Thai officials said Monday they have traced to a recycling foundry a metal cylinder with radioactive contents that was discovered earlier this month missing from a power plant, but advised that there appeared to be no public health hazard.
The 30-centimetre cylinder containing the radioactive material Caesium-137 was reported missing on March 10 from a piece of machinery at a steam power plant in Prachinburi province, 165 kilometres east of Bangkok.
Prachinburi Gov. Narong Nakhonchinda said that traces of Caesium-137 were detected Sunday in bags of furnace dust that was a byproduct of the smelting process at the foundry, which is about 10 km from the power plant. He said the furnace used for the process was a closed system, so radioactive particles could not escape from it.
Work at the plant was ordered halted and employees and nearby residents given health checks.
Health officials said medical records for the past month for all hospitals in the province would be checked to see if any paietnts had showed symptoms possibly caused by exposure to radiation. Prolonged direct contact with radioactive material can cause skin rashes, hair loss, canker sores, fatigue, and vomiting. Short-term contact with Caesium-137 may not show immediate symptoms but could lead to a higher risk of cancer.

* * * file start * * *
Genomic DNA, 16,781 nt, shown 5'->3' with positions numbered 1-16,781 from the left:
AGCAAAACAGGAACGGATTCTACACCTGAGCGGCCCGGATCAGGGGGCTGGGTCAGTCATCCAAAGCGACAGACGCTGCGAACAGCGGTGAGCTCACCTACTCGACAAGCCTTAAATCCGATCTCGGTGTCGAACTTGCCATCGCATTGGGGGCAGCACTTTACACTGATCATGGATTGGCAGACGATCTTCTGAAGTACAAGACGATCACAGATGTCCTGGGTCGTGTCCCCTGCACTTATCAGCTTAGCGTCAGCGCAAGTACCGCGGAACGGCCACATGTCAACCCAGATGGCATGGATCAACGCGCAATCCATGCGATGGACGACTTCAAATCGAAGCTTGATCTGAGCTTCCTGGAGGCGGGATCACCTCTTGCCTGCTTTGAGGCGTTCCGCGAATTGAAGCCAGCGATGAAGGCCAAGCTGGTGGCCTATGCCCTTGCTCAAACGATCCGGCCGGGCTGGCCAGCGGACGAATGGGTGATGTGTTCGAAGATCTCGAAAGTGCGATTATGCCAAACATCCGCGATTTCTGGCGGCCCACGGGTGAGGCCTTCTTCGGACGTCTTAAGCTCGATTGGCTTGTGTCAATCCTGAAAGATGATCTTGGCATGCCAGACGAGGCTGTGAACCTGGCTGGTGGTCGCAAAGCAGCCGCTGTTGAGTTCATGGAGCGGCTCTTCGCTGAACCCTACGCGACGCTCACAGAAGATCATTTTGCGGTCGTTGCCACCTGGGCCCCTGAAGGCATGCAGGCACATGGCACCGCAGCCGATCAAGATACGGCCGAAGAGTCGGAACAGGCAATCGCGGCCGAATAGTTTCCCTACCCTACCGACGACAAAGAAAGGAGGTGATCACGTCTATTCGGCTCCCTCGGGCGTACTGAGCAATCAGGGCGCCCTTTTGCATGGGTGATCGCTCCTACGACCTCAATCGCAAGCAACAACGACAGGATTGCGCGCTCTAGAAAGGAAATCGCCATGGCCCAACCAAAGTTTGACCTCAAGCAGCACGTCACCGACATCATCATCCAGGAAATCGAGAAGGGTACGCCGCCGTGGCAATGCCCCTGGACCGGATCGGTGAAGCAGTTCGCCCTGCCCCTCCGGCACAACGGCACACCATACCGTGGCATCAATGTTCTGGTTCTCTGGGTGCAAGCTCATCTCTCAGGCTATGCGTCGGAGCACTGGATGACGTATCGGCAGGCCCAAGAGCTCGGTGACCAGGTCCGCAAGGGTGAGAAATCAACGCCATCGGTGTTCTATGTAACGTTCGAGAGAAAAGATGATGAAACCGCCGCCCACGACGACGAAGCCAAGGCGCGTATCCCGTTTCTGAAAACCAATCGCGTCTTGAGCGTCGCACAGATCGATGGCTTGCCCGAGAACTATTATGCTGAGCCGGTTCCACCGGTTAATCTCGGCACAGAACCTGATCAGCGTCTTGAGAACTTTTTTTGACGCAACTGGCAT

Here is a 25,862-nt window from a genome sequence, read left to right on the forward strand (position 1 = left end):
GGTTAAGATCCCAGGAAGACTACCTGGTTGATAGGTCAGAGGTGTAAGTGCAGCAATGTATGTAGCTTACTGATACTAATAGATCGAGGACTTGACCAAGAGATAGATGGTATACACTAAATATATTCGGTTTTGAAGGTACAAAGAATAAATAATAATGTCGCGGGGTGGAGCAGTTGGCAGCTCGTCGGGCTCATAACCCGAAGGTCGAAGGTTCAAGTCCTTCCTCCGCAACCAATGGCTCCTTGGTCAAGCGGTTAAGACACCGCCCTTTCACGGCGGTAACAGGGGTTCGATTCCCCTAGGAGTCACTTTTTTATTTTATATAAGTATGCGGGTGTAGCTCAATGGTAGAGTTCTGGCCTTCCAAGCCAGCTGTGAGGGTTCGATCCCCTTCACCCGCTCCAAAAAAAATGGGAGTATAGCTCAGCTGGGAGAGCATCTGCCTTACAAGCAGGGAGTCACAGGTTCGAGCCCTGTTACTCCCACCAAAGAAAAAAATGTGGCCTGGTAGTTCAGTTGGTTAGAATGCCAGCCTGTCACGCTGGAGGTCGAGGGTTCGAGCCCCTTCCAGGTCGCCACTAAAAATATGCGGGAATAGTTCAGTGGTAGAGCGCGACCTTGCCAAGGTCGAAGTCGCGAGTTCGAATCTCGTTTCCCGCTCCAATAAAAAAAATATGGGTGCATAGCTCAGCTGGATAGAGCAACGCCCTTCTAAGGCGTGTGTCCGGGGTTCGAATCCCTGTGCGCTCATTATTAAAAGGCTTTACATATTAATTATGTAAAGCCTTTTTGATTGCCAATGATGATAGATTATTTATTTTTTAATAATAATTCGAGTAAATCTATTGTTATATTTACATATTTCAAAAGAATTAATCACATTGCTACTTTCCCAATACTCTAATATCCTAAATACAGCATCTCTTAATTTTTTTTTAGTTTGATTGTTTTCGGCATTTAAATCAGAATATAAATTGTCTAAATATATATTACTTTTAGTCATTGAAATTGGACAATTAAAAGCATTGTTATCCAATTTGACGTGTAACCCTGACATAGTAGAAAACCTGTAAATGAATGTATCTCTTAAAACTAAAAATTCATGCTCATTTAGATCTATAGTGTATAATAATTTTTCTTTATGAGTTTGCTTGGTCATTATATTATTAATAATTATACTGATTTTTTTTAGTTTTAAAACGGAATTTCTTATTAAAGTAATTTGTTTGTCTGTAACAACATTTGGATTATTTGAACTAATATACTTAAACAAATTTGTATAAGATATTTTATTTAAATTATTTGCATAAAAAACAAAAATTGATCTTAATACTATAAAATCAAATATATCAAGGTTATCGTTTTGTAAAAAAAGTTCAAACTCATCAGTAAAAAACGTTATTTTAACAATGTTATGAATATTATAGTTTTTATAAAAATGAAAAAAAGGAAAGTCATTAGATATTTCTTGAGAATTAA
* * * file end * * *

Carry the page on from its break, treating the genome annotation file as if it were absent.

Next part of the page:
Permsuk Sutchaphiwat, secretary-general of the Office of Atoms for Peace, Thailand’s nuclear research agency, said the metal extracted in processing would not become radioactive because the Caesium-137 would separate from the steel due to the high temperatures used in the process. However, traces of it can still be found in the furnace.
The missing 25-kilogram cylinder was connected to a 17-metre silo at the power plant and used for measuring ash content. Police say they suspect the cylinder had been stolen for sale as scrap.
In 2000, illegally disposed cannisters containing the radioactive substance Cobalt-60 were found in a junkyard in Samut Prakarn, a suburb of Bangkok. At least five people were hospitalized after being exposed to radiation when the cannisters were opened by the scrapyard workers, unaware of the hazard. The cylinders were believed to have come from a medical X-ray machine.